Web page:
James Ingram, Grammy-Winning R&B Singer, Dies at 66

Courtesy of Photofest
James Ingram

Ingram's friend and creative partner Debbie Allen announced the news on Tuesday.

R&B singer James Ingram, who collected two Grammy Awards and a pair of No. 1 Billboard Hot 100 hits over his decades-long career, has died. He was 66.

The news was shared via Twitter on Tuesday by Ingram's friend and creative partner Debbie Allen. There are no details yet about when or how Ingram died.

"I have lost my dearest friend and creative partner James Ingram to the Celestial Choir," Allen tweeted. "He will always be cherished, loved and remembered for his genius, his love of family and his humanity. I am blessed to have been so close. We will forever speak his name."

Ingram collected two Grammys during his career: His song "One Hundred Ways" was named best male R&B performance in 1981, and his duet with Michael McDonald on "Yah Mo B There" earned the award for best R&B performance by a duo or group with vocals in 1984. He also was nominated for back-to-back best original song Oscars in 1993 and 1994, for co-writing "The Day I Fall in Love" from Beethoven's 2nd and "Look What Love Has Done" from Junior.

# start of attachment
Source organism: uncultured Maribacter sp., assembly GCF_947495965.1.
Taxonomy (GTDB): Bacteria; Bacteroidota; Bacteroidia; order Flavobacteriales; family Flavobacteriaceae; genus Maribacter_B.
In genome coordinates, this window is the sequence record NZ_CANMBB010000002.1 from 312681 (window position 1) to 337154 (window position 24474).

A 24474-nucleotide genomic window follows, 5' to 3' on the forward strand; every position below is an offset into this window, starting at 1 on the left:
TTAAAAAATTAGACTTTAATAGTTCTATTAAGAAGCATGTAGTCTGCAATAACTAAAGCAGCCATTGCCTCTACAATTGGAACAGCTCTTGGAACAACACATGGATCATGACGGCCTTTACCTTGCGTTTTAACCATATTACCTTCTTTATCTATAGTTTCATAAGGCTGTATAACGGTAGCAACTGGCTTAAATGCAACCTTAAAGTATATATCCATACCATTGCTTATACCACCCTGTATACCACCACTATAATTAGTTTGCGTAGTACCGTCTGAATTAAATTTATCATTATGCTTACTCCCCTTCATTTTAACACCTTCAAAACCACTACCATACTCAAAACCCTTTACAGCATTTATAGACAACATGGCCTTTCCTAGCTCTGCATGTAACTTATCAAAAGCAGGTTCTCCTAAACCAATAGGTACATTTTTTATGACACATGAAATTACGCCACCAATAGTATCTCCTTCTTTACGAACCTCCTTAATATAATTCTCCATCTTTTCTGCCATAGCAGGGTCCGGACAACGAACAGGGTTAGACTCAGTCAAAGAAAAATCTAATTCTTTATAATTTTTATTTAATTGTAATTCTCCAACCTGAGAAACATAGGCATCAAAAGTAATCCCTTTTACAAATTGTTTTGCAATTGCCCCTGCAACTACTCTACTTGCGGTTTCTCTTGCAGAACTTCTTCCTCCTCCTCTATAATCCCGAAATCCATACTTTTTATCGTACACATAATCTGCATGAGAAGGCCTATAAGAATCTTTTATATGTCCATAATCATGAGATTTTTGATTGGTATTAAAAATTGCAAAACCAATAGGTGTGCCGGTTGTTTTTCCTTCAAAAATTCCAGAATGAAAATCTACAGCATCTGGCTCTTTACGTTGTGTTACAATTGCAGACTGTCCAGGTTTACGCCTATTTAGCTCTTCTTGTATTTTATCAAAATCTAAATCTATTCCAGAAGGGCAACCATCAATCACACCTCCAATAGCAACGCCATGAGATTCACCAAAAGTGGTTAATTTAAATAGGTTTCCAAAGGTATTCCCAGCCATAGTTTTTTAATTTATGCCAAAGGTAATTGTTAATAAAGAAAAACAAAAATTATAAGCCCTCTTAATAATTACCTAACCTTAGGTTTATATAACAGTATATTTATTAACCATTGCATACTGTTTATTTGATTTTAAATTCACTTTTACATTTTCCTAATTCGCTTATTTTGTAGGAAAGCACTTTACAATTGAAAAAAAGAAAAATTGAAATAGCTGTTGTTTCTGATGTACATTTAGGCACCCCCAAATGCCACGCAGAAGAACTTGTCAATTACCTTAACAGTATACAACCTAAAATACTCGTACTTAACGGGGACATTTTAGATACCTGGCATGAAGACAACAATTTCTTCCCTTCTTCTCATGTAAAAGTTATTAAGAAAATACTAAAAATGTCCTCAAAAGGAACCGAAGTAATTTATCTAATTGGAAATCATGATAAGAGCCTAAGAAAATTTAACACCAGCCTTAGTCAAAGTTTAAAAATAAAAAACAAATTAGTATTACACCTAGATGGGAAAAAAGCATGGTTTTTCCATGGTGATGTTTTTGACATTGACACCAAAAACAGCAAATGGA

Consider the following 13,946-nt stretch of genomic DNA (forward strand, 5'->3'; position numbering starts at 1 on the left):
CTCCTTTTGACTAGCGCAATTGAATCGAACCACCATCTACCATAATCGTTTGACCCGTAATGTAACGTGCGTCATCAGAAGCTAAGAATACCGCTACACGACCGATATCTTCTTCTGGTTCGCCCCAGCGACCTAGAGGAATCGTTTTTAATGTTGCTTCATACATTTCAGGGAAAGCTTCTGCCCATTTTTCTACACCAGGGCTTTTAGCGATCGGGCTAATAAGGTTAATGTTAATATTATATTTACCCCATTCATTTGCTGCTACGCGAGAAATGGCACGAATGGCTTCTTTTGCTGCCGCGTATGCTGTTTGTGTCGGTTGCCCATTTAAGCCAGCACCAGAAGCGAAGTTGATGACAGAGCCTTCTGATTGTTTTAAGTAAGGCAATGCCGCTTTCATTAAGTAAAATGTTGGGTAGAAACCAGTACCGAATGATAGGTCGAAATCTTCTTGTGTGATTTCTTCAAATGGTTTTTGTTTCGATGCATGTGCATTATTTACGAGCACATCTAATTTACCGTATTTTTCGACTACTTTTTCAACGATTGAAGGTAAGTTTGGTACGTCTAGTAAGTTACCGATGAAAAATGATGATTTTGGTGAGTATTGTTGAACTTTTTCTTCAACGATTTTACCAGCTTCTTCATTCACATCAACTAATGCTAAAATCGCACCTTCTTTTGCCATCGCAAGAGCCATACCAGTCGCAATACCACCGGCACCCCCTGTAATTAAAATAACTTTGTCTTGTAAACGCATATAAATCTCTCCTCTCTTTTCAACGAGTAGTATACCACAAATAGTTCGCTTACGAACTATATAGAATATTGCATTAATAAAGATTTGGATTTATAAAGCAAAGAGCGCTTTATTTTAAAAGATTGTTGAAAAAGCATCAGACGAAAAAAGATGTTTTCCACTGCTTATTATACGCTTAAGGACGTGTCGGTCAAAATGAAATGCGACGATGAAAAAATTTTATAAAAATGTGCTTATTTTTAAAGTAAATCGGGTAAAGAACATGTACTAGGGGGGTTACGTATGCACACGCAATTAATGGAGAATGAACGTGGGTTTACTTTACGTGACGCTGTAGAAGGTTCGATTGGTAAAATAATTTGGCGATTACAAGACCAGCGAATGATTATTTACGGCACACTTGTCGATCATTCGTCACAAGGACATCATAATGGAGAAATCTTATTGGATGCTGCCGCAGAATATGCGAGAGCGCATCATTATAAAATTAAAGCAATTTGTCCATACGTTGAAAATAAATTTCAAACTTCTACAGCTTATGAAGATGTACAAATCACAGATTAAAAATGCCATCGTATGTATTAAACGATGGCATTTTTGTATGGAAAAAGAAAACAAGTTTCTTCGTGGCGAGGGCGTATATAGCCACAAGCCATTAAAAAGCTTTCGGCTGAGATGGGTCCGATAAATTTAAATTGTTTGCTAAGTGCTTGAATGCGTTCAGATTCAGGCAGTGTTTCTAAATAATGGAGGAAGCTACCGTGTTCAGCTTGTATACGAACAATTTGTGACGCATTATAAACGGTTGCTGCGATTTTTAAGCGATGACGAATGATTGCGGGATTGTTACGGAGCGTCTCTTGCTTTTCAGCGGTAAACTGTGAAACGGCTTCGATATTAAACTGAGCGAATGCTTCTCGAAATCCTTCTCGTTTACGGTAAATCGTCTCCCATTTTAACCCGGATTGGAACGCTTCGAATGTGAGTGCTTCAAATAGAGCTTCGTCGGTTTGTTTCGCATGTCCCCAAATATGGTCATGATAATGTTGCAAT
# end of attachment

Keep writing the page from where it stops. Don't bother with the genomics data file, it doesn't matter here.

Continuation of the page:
Ingram charted nine hits on the Hot 100, including a pair of No. 1s: "Baby Come to Me," with Patti Austin, in 1983, and "I Don't Have the Heart" in 1990. Other top 20-charting hits included "Just Once" (No. 17 in 1981, Quincy Jones featuring Ingram), "Yah Mo Be There" (No. 19 in 1984, with McDonald) and "Somewhere Out There" (No. 2 in 1987, with Linda Ronstadt). He also logged 19 hits on the Adult Contemporary airplay chart and 18 entries on the Hot R&B/Hip-Hop Songs chart.

Ingram also tallied hits as a songwriter, co-penning Michael Jackson's top 10 hit "P.Y.T. (Pretty Young Thing)," from the Thriller album, as well as songs recorded by Pointer Sisters, George Benson, Ray Charles, Shalamar and others.

This story first appeared on Billboard.com.